Professor Emeritus Dirk J. Struik died on October 21 at the age of 106.
Struik was an acclaimed mathematician and part of the mathematics faculty at MIT from 1926 until 1960. Born and raised in the Netherlands, Struik obtained his doctorate in 1922 from the University of Leiden. He continued his research at the Technical University in Delft, and later in Rome and Gottingen with a Rockefeller Fellowship. He worked with many prominent mathematicians of the time, including MIT professor Norbert Weiner.
Weiner offered Struik an opportunity to lecture in mathematics at MIT in the fall of 1926. Struik accepted, and became an assistant professor by 1928. He was made an associate professor in 1931, and was promoted to professor in 1940.
Professor Helen Beard remembers Struik as a great teacher who was “overly considerate of his students.” She said that “he was very popular. Students were all very fond of him and would try to get into his classes.”
Domina E. Spencer of the University of Connecticut, also a former student of Struik, hails Struik as “a great man in every sense and certainly one of the best mathematicians I have ever known.” Spencer said that she had wanted to be a physics major, but became a math professor because of him. “Most professors at MIT didn’t give you the feeling that you could do something. There was a sense that everything about math was known. He instead suggested that there was a problem on the mathematical representation of rigid body motion and said how he wished some students would research the issue,” she said. Spencer reportedly took “every class he taught except for probability,” and even took one class three times because he gave the “most beautiful lectures.”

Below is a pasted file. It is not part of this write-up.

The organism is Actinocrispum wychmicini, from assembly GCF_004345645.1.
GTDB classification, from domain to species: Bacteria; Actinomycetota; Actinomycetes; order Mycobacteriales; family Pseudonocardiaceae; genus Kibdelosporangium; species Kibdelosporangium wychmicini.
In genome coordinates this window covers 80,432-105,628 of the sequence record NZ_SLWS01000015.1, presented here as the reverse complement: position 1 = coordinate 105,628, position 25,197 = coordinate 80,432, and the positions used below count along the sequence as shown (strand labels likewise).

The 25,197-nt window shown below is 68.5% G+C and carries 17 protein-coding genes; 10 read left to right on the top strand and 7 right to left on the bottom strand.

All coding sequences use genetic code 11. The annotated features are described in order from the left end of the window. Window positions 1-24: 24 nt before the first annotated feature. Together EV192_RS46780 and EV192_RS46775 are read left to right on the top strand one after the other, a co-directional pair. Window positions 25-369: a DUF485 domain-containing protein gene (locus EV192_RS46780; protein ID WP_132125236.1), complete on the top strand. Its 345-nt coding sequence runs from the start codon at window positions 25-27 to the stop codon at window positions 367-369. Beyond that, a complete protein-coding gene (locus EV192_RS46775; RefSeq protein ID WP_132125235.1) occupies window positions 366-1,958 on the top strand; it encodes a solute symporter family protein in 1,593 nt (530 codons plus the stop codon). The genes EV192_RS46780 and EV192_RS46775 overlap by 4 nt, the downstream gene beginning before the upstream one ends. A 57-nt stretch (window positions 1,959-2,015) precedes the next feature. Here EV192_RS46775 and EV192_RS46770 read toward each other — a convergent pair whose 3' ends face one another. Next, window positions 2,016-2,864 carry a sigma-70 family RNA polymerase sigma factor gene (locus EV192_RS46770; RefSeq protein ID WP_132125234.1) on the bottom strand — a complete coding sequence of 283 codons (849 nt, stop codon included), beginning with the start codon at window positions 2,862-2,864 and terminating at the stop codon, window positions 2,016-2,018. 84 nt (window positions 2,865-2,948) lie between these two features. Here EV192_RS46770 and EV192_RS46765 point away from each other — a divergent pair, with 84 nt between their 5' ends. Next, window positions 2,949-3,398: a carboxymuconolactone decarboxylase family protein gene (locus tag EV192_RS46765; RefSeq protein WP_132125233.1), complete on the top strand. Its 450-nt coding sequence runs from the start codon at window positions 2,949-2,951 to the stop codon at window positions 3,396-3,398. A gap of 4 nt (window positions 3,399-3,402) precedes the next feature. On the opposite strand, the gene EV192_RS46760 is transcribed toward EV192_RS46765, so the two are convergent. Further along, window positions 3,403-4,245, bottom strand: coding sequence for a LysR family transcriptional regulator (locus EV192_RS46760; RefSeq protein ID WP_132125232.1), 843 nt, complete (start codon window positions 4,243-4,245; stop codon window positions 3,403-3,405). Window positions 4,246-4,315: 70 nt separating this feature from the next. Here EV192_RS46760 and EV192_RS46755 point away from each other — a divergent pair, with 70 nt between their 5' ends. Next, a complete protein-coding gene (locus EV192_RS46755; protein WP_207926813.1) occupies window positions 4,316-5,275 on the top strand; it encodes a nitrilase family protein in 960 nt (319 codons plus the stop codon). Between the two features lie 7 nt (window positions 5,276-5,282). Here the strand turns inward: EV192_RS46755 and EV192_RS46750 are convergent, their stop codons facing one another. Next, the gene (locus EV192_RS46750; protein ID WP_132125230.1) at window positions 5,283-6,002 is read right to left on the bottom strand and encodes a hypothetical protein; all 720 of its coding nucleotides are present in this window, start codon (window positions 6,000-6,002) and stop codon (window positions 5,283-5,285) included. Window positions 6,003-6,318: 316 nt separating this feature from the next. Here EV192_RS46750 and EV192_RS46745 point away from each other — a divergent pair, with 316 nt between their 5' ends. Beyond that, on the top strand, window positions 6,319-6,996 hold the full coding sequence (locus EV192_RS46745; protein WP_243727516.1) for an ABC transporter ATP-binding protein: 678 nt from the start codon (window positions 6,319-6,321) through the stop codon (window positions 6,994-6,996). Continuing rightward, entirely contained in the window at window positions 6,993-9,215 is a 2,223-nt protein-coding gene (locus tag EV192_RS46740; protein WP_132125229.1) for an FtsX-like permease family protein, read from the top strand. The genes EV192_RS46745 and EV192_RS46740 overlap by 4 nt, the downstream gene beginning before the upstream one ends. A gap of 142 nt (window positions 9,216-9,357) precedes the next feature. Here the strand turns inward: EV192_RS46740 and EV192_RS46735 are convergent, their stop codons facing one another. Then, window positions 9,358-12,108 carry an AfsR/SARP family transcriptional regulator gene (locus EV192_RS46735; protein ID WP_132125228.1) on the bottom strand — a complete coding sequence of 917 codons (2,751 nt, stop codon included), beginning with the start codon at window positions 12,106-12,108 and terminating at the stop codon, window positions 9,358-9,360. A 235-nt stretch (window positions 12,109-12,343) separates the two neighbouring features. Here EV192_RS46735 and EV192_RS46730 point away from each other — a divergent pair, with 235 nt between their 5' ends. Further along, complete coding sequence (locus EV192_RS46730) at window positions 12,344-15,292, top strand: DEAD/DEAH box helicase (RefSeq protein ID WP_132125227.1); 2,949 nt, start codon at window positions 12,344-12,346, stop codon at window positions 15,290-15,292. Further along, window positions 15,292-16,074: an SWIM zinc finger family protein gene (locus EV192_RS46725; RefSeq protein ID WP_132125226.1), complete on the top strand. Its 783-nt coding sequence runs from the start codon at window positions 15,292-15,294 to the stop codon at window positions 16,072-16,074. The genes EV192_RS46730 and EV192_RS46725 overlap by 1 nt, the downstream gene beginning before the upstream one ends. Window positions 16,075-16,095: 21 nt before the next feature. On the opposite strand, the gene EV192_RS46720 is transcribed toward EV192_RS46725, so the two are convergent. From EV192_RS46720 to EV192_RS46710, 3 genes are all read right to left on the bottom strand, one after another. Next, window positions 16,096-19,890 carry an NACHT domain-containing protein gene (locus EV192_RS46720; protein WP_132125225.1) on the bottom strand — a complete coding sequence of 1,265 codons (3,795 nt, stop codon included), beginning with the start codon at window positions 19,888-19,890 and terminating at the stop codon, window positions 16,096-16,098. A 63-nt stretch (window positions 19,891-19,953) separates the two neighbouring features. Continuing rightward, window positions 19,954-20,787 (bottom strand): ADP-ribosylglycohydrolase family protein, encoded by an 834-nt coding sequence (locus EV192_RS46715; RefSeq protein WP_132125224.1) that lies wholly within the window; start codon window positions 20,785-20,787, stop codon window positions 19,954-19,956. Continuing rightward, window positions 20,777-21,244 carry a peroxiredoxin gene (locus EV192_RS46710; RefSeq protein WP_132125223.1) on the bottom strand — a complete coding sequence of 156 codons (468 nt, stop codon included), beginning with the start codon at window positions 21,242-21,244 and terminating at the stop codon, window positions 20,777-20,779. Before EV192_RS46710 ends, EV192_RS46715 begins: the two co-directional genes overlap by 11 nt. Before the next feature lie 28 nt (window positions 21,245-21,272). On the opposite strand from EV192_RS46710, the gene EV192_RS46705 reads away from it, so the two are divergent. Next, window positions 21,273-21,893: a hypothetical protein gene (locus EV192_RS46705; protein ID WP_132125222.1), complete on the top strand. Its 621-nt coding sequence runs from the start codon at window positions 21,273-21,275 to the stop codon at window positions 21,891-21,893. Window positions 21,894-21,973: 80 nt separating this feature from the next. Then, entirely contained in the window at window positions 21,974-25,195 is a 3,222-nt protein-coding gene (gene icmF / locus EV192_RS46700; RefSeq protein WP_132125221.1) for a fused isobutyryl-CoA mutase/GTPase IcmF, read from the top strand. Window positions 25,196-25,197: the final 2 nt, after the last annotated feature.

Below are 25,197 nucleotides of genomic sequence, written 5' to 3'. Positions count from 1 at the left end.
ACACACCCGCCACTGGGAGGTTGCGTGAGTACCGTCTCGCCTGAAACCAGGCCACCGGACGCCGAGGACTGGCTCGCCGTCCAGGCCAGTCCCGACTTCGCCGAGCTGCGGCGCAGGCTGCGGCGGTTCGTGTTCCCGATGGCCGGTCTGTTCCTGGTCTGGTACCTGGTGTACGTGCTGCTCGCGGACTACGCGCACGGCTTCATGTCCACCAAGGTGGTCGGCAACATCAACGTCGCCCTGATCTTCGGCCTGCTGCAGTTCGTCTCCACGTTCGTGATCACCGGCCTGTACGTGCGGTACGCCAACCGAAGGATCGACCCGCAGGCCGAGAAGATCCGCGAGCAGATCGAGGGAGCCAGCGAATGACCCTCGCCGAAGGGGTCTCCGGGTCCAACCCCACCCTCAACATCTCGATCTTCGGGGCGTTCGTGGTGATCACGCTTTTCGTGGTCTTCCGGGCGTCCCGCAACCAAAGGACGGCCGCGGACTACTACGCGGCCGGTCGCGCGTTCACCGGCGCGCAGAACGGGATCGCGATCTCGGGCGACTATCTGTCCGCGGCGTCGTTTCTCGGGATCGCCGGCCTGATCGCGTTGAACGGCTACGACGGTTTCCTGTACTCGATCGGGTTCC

Struik was suspended from MIT for four years in the 1950s because he refused to cooperate with the House Unamerican Committee in its investigations. He was later allowed back, with an MIT committee condemning his behavior as “conduct unbecoming of an MIT professor.”
Spencer praises Struik as a great human being who refused to destroy the careers of his colleagues, even at the risk of being jailed. “He was active in housing refugees in the 1940s and getting mathematicians and musicians out of Hitler’s Europe. He urged people to understand the Russians’ math and culture instead of being intent on killing them,” she said.
Struik retired as Professor Emeritus of Mathematics in 1960, but remained intellectually active, continuing to lecture at MIT forums, among other activities. In 1972, Harvard University made him an honorary research associate in the History of Science Department.
Since then, Struik went on to earn a Gold Medal of Achievement and the first Kenneth Ownsworth May Prize for his work in the history and development of mathematics. Struik is also honored on an aluminum History of Math ceiling at the University of Connecticut, along with his own professor from Holland.
Dirk J. Struik is survived by three daughters, ten grandchildren, and three great-grandchildren. Details of an MIT memorial service have yet to be determined. However, the University of Connecticut is holding a commemoration for Struik on November 14th. Spencer plans to show a video of one of Struik’s lectures and have pizza for the students. One of Struik’s daughters is expected to give a speech at the commemoration.